Historically, earmarks were not formally defined or regulated by anything other than the give and take of legislating. In general, earmarks are requests that funding provided in appropriations acts for agency accounts be “earmarked” for specific projects and/or locations, typically in Members’ districts. Budget observers developed criteria to identify earmarks in appropriations acts and other legislation consistently over time. Some Members of Congress advertised or otherwise celebrated their ability to deliver federal funds for their districts, while other Members were less transparent. The system afforded Members this opacity. Yet as the practice grew in scope and scale, congressional abuse and corruption widened apace. A public backlash to the practice, encouraged by some visible champions in Congress, followed. In 2007, the House of Representatives adopted formal rules for requesting and disclosing earmarks. The Bush Administration similarly promulgated a formal definition of earmarks and established a public database of earmarks it had identified. The Senate established its own formal definition and disclosure rules for earmarks in legislation enacted later that year. Today, these rules remain in place and define an earmark as follows:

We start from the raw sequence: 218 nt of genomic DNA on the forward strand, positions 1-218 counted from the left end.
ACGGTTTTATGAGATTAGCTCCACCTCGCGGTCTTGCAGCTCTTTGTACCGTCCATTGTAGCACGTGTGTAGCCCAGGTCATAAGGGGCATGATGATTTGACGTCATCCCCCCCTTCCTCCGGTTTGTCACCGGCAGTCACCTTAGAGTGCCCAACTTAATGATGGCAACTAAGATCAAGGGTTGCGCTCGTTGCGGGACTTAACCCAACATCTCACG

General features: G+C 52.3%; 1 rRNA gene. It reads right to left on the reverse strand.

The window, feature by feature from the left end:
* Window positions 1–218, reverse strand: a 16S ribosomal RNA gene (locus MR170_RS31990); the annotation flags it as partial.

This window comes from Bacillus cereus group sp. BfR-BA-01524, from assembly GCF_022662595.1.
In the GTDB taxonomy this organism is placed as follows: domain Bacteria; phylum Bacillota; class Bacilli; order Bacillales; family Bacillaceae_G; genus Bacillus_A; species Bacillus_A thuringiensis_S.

“[T]he term ‘congressional earmark’ means a provision or report language included primarily at the request of a Member, Delegate, Resident Commissioner, or Senator providing, authorizing or recommending a specific amount of discretionary budget authority, credit authority, or other spending authority for a contract, loan, loan guarantee, grant, loan authority, or other expenditure with or to an entity, or targeted to a specific State, locality or Congressional district, other than through a statutory or administrative formula-driven or competitive award process.”
“[T]he term ‘congressionally directed spending item’ means a provision or report language included primarily at the request of a Senator providing, authorizing, or recommending a specific amount of discretionary budget authority, credit authority, or other spending authority for a contract, loan, loan guarantee, grant, loan authority, or other expenditure with or to an entity, or targeted to a specific State, locality or Congressional district, other than through a statutory or administrative formula-driven or competitive award process[.]”